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  • Baptist Beacon


CHOUDRANT, LA – Megan and Joshua Passon have spent many hours in a swimming pool on a hot summer evening, but on this particular night a dip in the water was extra special. Standing in front of one another and dozens of friends, the husband and wife were baptized along with 11 others from Longstraw Baptist Church. The 13 new believers, ranging in age from 7 to 72 years old were baptized in pairs Sunday evening of Memorial Day weekend. Megan Passon said her baptism represented a public declaration of her faith in Christ, and added that being baptized with her husband was special because their marriage had been restored only several months before.

"Being baptized in the pool with everyone was really cool," Passon said. "Everyone was gathered all around us and I believe I can speak for everyone when I say that you could feel so much love surrounding all of us. "Having a relationship with the Lord is now top priority in my life," she continued. "I have found that even in the chaos of everyday life, there is now a sense of joy and peace that I have; that joy and peace came from my Lord and Savior." The service marked the highest number of baptisms for the church in a single day since Larry Emory became pastor in 2006.

Emory said a catalyst for the increase was the book "The Desperate Church" -- which he became familiar with during the Louisiana Baptist Convention Evangelism Conference. As he began reading the book written by LBC Evangelism Associate Keith Manuel, Emory said he realized his church could change and experience renewal, but only if members became desperate for God and completely surrendered to Him. Emory recalled how Manuel said a church must choose "the right wave" to get on and ride all the way to the beach, and after prayer he sensed for Longstraw Baptist Church that wave was its children's program.

Last summer, 68 children had attended the largest Vacation Bible School in church history, and the congregation decided to offer to pick up the youngsters by van for services. By March of this year, drivers were picking up children on three routes for Wednesday evening activities, and the church started to search for an additional vehicle to accommodate the growth. In April the church held a revival and many of those same kids brought their parents to attend. Emory said seeds planted in 2015 produced a harvest this year with 22 of the new folks becoming children of God, including three parents of the children who started attending Wednesday services.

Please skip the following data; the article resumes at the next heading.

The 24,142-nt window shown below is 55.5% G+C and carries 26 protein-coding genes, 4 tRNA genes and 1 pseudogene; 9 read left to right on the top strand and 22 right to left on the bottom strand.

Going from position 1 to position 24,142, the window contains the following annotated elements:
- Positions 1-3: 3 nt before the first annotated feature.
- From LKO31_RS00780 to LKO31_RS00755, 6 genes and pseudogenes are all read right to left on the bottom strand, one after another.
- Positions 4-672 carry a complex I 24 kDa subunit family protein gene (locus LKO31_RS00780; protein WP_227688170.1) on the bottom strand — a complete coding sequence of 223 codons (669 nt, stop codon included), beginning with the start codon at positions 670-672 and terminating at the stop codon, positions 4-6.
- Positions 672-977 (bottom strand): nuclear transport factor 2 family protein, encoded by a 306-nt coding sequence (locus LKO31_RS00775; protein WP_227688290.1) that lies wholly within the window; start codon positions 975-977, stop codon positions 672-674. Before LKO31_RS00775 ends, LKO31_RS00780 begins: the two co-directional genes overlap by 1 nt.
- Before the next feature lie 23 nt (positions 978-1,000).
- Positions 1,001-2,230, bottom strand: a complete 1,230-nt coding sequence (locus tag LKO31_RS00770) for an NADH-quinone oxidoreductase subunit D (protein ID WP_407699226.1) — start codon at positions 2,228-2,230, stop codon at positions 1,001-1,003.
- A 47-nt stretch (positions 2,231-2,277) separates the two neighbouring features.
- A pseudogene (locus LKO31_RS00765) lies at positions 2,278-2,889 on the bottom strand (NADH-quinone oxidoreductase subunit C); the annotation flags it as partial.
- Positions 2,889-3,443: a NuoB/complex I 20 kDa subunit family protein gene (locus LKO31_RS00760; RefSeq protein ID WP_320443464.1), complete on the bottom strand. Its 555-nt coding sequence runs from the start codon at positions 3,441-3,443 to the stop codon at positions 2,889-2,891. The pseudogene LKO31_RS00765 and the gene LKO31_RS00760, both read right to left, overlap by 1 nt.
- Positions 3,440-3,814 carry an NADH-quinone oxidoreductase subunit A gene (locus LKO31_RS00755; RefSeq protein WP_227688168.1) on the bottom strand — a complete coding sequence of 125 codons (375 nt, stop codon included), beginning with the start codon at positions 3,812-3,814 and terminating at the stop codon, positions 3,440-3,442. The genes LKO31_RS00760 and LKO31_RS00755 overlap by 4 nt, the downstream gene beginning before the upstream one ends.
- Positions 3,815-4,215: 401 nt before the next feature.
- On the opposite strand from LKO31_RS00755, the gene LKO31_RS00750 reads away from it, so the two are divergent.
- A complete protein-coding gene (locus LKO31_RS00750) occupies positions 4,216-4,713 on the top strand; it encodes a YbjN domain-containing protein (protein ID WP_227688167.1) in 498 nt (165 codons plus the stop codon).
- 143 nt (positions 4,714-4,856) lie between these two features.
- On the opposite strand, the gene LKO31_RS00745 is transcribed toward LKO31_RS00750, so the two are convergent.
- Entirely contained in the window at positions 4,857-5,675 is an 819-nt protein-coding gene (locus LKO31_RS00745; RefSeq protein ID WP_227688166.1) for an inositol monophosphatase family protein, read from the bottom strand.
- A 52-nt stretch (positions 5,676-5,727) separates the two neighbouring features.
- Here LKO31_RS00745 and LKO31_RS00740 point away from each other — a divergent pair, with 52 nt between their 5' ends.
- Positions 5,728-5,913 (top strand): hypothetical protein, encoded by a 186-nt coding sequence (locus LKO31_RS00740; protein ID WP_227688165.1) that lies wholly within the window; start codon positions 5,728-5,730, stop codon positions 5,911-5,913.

Attendance across the board has increased, Emory said, with Sunday morning services expanding from 65 to 80 worshipers in a year, and turnout for Wednesday night activities more than doubling from 30 to 65 participants during the same period. Emory believes a second wave of baptisms will occur by the end of this summer, trusting God will again bless the church's Vacation Bible School efforts. Heather Council-Hyatt was thankful for the added investment Longstraw Baptist has made in the lives of children. Her nine-year-old daughter Mia was one of the new believers who were baptized during the holiday pool ceremony. "Watching Brother Larry dunk her in the water and then bring her back up took me back to the first time I ever laid eyes on her," she said. "She was being born all over again. Mia loves going to church, and loves the Lord! She continues to amaze us on a daily basis."

Emory said he's going to continue riding the wave, as long as God allows. "It's been fun and all I've tried to do is stay out of God's way," he said. "I see what He's doing and jump in there and work with Him." For churches that realize their need for revitalization, Manuel advises they follow Longstraw Baptist's example and find the "wave" God has sent their way already. "There are opportunities where the giftedness of a congregation intersects with needs in community," Manuel said. "For Longstraw, this opportunity was in their weekly Children's Ministry. They simply identified a wave of opportunity the Lord already sent their way and intentionally focused on reaching these children with the Gospel."

Even though Longstraw Baptist has experienced tremendous growth in just a few months, the congregation knows God is just beginning a great movement at the church that is celebrating a new life, Emory said. "You hear people talking about it and see a lift in the spirits of people," Emory said. "They are talking about it and reflecting back on it. It's created a new vital spirit among the church itself. "I stress that we will go and give to world missions and state missions and national missions, but we live in a mission field," he continued. "All you have to do is drive down a road, where in a three-mile radius there are 225 homes and most of those are unchurched people. We are living in a mission field. And we are reaching it one child, one person at a time."



This article appeared in the Baptist Message (, newsjournal of the Louisiana Baptist Convention. Brian Blackwell is a staff writer for the Baptist Message.

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